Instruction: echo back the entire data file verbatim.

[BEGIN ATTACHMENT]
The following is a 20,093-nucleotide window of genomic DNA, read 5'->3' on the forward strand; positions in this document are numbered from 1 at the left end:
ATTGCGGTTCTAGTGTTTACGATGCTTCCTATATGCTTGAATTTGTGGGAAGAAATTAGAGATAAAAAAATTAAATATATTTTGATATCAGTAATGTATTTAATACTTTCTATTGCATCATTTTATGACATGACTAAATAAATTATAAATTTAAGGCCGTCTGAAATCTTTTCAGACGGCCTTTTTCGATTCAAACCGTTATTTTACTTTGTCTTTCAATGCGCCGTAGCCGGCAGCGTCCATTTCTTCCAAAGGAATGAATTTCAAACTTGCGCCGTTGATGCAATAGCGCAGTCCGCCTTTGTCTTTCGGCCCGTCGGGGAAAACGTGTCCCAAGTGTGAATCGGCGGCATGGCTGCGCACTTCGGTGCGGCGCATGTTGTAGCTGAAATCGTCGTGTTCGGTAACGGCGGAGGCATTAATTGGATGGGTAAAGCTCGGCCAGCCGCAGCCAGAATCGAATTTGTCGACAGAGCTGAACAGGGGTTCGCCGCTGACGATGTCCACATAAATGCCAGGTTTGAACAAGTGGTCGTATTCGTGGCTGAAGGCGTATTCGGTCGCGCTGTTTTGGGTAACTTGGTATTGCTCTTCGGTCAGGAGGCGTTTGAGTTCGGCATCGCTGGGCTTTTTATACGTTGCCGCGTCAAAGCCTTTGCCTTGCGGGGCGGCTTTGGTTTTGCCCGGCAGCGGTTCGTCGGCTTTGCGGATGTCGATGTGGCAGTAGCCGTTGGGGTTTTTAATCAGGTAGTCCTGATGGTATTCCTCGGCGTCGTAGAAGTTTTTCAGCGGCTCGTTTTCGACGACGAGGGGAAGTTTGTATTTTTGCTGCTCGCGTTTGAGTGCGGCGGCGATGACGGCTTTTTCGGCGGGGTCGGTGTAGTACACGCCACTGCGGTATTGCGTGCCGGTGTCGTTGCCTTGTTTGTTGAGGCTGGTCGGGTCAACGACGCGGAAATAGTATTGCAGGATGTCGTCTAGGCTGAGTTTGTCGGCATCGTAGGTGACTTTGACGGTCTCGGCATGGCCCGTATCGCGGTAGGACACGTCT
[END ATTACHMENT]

The following is a 20,093-nucleotide window of genomic DNA, read 5'->3' on the forward strand; positions in this document are numbered from 1 at the left end:
ATTGCGGTTCTAGTGTTTACGATGCTTCCTATATGCTTGAATTTGTGGGAAGAAATTAGAGATAAAAAAATTAAATATATTTTGATATCAGTAATGTATTTAATACTTTCTATTGCATCATTTTATGACATGACTAAATAAATTATAAATTTAAGGCCGTCTGAAATCTTTTCAGACGGCCTTTTTCGATTCAAACCGTTATTTTACTTTGTCTTTCAATGCGCCGTAGCCGGCAGCGTCCATTTCTTCCAAAGGAATGAATTTCAAACTTGCGCCGTTGATGCAATAGCGCAGTCCGCCTTTGTCTTTCGGCCCGTCGGGGAAAACGTGTCCCAAGTGTGAATCGGCGGCATGGCTGCGCACTTCGGTGCGGCGCATGTTGTAGCTGAAATCGTCGTGTTCGGTAACGGCGGAGGCATTAATTGGATGGGTAAAGCTCGGCCAGCCGCAGCCAGAATCGAATTTGTCGACAGAGCTGAACAGGGGTTCGCCGCTGACGATGTCCACATAAATGCCAGGTTTGAACAAGTGGTCGTATTCGTGGCTGAAGGCGTATTCGGTCGCGCTGTTTTGGGTAACTTGGTATTGCTCTTCGGTCAGGAGGCGTTTGAGTTCGGCATCGCTGGGCTTTTTATACGTTGCCGCGTCAAAGCCTTTGCCTTGCGGGGCGGCTTTGGTTTTGCCCGGCAGCGGTTCGTCGGCTTTGCGGATGTCGATGTGGCAGTAGCCGTTGGGGTTTTTAATCAGGTAGTCCTGATGGTATTCCTCGGCGTCGTAGAAGTTTTTCAGCGGCTCGTTTTCGACGACGAGGGGAAGTTTGTATTTTTGCTGCTCGCGTTTGAGTGCGGCGGCGATGACGGCTTTTTCGGCGGGGTCGGTGTAGTACACGCCACTGCGGTATTGCGTGCCGGTGTCGTTGCCTTGTTTGTTGAGGCTGGTCGGGTCAACGACGCGGAAATAGTATTGCAGGATGTCGTCTAGGCTGAGTTTGTCGGCATCGTAGGTGACTTTGACGGTCTCGGCATGGCCCGTATCGCGGTAGGACACGTCT